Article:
There is no hiding the fact that Assynt can be classified as being a remote community.  It takes a bit of effort to get here, but those who live here generally want to stay here.  It gets under your skin, and once you've lived here for a while it is pretty unlikely that you'll want to live anywhere else.  There are those who have been born and bred in Assynt, while others, like ourselves, are incomers who have chosen to live in this special part of the world.

Generally people who live here like to be independent.   But there are times in your life when you need help.  One of those times can be as you grow older.  Sometimes it is simply not possible to remain in your own home, and so the decision has to be made about moving into some form of sheltered accommodation.

In Lochinver there is the Assynt Centre, a small centre which can home and take care of those unable to take care of themselves.   It also offers respite care for those who generally can look after themselves in their own home, but every now and then just need an extra bit of TLC and so spend a few days in the centre recharging their batteries so they can then go to their own homes again.  The Assynt Centre was originally owned and run by the community, but the Highland Council decided to discharge their responsibilities for social services and take over the running of the centre,which they did.   Over the last few years the Council has slowly been winding down operations at the Assynt Centre, and the centre has been under threat of closure, due to overspend on the budget of the Social Services Department of the Highland Council.  So once again the local community started to look at ways which the community could  take over the running of the Assynt Centre, perhaps as a Social Enterprise, and so maintain the ability to offer local folk the prospect of remaining in the area rather than having to move 60 miles away to Golspie, on the opposite side of the country.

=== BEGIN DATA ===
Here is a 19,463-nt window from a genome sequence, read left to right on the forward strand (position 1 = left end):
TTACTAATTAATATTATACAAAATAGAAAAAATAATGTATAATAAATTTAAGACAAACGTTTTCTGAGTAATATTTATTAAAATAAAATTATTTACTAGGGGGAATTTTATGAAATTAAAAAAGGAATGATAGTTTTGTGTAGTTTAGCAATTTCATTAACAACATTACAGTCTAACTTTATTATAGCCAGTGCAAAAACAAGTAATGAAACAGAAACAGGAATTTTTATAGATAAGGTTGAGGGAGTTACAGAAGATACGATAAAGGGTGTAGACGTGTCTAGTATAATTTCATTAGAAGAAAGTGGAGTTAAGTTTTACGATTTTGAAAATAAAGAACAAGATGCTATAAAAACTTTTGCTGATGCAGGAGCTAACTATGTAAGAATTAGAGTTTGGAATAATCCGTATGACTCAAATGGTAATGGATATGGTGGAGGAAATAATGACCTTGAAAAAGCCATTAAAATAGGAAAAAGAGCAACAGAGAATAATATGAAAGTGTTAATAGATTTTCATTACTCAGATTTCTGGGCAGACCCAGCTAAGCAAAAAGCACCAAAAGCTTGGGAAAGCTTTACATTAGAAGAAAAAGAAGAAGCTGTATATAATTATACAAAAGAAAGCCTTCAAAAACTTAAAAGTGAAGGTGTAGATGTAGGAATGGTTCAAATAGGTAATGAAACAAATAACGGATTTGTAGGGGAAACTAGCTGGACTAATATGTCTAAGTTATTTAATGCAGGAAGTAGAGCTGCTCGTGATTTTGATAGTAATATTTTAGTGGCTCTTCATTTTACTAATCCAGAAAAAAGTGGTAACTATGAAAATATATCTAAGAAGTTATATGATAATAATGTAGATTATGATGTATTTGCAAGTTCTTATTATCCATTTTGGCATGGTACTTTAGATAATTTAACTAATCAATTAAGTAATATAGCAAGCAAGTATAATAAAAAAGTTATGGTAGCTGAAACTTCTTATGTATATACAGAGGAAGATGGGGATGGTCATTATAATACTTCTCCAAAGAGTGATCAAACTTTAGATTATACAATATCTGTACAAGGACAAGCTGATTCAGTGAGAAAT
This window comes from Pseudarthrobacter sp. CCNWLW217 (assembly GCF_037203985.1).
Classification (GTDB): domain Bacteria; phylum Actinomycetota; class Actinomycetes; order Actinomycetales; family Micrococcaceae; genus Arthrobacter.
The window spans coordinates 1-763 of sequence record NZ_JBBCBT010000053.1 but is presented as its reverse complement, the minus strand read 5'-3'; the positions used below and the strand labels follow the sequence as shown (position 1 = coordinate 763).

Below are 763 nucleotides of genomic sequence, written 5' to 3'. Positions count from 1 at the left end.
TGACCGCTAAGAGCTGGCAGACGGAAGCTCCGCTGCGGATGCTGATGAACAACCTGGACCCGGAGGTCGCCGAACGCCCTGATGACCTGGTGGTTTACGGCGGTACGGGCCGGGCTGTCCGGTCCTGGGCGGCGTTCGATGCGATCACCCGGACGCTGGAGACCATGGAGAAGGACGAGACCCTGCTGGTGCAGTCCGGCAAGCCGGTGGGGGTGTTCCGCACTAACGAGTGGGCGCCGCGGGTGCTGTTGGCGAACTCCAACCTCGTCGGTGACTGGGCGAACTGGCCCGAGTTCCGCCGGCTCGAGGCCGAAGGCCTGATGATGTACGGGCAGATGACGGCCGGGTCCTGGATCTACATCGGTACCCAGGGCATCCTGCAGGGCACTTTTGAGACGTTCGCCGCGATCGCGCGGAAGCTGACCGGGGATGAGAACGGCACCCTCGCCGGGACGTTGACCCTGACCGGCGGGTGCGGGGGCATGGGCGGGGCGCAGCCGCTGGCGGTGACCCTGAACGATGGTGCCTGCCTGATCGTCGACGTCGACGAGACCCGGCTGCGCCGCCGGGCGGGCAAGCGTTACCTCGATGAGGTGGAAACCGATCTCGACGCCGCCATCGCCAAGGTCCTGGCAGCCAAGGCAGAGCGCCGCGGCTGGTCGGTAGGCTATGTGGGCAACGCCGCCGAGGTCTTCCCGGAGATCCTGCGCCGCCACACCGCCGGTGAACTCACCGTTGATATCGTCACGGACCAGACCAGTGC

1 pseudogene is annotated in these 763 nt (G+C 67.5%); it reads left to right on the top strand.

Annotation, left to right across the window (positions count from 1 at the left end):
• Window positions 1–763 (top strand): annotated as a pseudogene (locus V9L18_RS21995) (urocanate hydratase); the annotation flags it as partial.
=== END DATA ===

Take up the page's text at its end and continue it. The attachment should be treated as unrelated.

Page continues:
Last week at the monthly Assynt Community Council meeting the announcement was made that staff at the Assynt Centre had been told that the centre was due to close during the summer of 2010.  This is a unilateral decision by the Council, with no local consultation.   As you can imagine there was outrage at the Council Meeting both to the news and the way in which this news had been announced.    Nine people will lose their jobs, but perhaps more vitally, members of the community will lose the right to spend their latter years in the area that they love.  They will be forced to move across the country, away from friends and perhaps family, to an area that they are not familiar with, to satisfy the financial restrictions of the Highland Council.

Assynt is angry.

Assynt will be asking questions of it's local councillors such as Robbie Rowantree and George Farlow, as well as politicians such as John Thurso and Jamie Stone.  It is now up to the council to show good faith and start talking to the community.

Edited to add a link to the article in The Press and Journal.